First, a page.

2020 Feb



Dohoon Kim
My artworks shape the appearance of emotions that arise in human relationships under the theme of ‘Covering Up’, ‘Showing Up’, and ‘Greed’ and ‘Rule’. Through these set of series, the inner feelings that we experience in our relationships are expressed. These are some of the questions I asked myself while working.

  • What kind of person am I?

  • Am I a selfish person or a good person?

  • Do I hurt others’ feelings?

  • Do I support others emotionally?

Ask yourself these questions and it will help you see into my works better.


Sate Kim

My artwork is expressed as an image through an aesthetic ‘echo’ that begins with a consideration of nature and artificiality. I felt the problem in the modern society where people make nature degraded to their means of use for reckless development. This problem has led me to focus on the relationship between nature and artificiality, and thus, established the artistic value of my artwork. Nature and artificiality is the relationship of co-prosperity. There is nothing independent and isolated in the world we live in. Everything coexists and they exist only in the forms that directly or indirectly affect one another. If there is something to give, there must be something to receive, and vice versa. In the other words, everything is in circulation, and we have to live by attitude of conformity about them.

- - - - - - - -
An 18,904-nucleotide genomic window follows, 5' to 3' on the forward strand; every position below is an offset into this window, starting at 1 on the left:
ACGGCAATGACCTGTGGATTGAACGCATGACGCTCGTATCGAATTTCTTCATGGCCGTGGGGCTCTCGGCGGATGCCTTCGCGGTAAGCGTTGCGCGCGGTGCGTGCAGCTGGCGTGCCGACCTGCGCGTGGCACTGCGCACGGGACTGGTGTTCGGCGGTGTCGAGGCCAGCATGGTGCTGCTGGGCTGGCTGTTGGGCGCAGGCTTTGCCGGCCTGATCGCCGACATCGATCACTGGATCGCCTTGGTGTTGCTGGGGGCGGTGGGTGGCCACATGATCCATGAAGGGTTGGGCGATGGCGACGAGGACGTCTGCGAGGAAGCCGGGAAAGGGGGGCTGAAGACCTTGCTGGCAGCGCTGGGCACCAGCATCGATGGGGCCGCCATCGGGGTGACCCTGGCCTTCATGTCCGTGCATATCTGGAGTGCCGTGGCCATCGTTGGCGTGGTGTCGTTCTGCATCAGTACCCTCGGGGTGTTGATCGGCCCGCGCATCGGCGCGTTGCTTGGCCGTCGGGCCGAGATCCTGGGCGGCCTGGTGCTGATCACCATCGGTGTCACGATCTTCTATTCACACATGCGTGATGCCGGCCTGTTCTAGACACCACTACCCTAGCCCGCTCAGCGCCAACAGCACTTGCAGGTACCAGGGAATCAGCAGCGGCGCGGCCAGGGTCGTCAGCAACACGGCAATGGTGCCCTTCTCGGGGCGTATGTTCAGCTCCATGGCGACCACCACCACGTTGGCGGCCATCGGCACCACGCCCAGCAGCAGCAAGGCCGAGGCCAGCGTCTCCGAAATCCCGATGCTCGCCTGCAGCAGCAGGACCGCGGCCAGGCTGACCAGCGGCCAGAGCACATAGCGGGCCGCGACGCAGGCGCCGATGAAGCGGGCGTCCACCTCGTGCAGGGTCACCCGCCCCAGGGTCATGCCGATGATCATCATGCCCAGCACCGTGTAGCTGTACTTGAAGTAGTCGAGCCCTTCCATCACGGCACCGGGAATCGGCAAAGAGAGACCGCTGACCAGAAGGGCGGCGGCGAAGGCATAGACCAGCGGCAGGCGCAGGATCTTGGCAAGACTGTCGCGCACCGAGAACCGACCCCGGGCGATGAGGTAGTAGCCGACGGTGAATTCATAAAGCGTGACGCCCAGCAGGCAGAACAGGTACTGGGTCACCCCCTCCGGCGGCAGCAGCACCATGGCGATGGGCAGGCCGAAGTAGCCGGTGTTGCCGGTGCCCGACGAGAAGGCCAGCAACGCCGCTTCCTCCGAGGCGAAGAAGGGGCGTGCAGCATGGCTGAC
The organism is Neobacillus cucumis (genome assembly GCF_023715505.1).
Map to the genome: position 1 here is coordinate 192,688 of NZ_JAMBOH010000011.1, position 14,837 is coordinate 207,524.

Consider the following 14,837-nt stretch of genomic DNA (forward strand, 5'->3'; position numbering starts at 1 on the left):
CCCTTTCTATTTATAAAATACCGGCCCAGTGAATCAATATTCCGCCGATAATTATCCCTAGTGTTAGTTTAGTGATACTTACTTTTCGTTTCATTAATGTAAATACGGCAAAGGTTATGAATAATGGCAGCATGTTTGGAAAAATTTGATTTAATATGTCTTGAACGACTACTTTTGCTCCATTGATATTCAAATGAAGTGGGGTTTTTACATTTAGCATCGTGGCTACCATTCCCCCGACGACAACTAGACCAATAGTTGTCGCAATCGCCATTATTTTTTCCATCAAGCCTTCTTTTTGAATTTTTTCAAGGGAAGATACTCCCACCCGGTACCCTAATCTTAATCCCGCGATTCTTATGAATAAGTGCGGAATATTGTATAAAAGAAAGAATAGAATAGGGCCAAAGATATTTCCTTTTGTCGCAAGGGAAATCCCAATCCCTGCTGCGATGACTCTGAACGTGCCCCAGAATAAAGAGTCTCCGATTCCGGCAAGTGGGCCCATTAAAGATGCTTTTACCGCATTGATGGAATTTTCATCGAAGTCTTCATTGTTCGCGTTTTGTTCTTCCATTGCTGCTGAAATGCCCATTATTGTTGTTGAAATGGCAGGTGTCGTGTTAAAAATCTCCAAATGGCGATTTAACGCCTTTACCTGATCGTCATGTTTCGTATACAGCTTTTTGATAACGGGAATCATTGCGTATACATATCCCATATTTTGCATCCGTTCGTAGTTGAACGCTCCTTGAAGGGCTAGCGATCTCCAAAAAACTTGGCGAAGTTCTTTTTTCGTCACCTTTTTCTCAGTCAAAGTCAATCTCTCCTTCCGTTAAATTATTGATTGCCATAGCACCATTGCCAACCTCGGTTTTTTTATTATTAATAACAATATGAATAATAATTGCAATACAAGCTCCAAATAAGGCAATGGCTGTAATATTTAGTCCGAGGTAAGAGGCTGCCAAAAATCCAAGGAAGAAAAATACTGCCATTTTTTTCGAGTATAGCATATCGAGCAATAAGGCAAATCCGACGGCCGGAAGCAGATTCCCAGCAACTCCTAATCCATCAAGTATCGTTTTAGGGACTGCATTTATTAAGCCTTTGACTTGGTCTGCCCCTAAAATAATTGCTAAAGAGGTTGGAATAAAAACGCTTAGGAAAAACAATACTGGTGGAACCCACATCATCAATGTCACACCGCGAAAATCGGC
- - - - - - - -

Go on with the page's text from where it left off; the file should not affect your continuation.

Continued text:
Just as order exists in chaos, there is bound to be a proper ‘Equilibrium(均衡)’ in everything. The moment any of them is broken, the law of nature is broken. The direction of my artwork is to constantly ask questions about how important it is to conform, adapt and maintain the law of nature.


Wonseok Lee
I research on texture and wave. The dreamlike forms, such as the feeling of the wind flowing and the rising of the smoke, inspired me. Accidental association and deep observation made it possible for me to express abstraction. For example, ‘Fire’ expresses the flames burned when viewed from the top of the blazing fire. Gold powder is used for exaggeration and red powder (Bunchae) is laid on Korean traditional ink (Muk) and glue (Agyo) cleavages. It is the result of working with a warm but potentially dangerous feeling of fire. 'Amsan' borrows the images of rocks and waterfalls using the 구륵 Method and blue, violet, and green are added to make them look like traditional Korean paintings. My work expresses the world I observe with emotional colors and brush strokes. At the boundary of conception and abstraction, I encourage the viewers to think different from my intention and expand their thoughts.


Jinseok Lee
Nature that the viewers see is not just a still image like a photograph or painting. Similarly, emotions changes and flow as time passes. For example, when the sun is falling down, it radiates red and yellow lights, and blends with the blue sky. With time, it will all disappear eventually. Thus, I observe not only the shape but also ‘temporality’ of the objects and landscapes. Through my works, I dissolve and reorganize this phenomenon. Since there is no clear form, my works naturally took the form of abstraction. This is where “the boundary of the forms” comes in. It is expressed as an intermediate process from formal figurative painting to abstract painting.
A landscape with colored abstraction is the ambiguous state which becomes the image I want to express.